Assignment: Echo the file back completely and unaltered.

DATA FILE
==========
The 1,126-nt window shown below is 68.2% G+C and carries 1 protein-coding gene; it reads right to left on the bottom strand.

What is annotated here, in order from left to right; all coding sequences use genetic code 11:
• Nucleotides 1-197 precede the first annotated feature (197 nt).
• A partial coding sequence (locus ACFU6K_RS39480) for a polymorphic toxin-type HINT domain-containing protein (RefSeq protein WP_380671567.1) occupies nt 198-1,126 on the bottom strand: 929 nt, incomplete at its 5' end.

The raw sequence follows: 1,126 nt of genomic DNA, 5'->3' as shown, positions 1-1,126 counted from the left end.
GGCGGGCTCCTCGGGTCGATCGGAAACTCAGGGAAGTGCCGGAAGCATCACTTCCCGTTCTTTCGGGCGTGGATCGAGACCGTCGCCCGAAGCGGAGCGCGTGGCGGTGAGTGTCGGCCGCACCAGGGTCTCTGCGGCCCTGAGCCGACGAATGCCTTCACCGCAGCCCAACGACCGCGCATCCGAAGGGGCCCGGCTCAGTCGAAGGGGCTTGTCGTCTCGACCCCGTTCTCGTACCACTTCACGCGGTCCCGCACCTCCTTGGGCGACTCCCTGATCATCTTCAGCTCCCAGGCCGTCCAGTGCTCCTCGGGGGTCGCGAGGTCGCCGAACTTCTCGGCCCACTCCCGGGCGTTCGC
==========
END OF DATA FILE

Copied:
The 1,126-nt window shown below is 68.2% G+C and carries 1 protein-coding gene; it reads right to left on the bottom strand.

What is annotated here, in order from left to right; all coding sequences use genetic code 11:
• Nucleotides 1-197 precede the first annotated feature (197 nt).
• A partial coding sequence (locus ACFU6K_RS39480) for a polymorphic toxin-type HINT domain-containing protein (RefSeq protein WP_380671567.1) occupies nt 198-1,126 on the bottom strand: 929 nt, incomplete at its 5' end.

The raw sequence follows: 1,126 nt of genomic DNA, 5'->3' as shown, positions 1-1,126 counted from the left end.
GGCGGGCTCCTCGGGTCGATCGGAAACTCAGGGAAGTGCCGGAAGCATCACTTCCCGTTCTTTCGGGCGTGGATCGAGACCGTCGCCCGAAGCGGAGCGCGTGGCGGTGAGTGTCGGCCGCACCAGGGTCTCTGCGGCCCTGAGCCGACGAATGCCTTCACCGCAGCCCAACGACCGCGCATCCGAAGGGGCCCGGCTCAGTCGAAGGGGCTTGTCGTCTCGACCCCGTTCTCGTACCACTTCACGCGGTCCCGCACCTCCTTGGGCGACTCCCTGATCATCTTCAGCTCCCAGGCCGTCCAGTGCTCCTCGGGGGTCGCGAGGTCGCCGAACTTCTCGGCCCACTCCCGGGCGTTCGC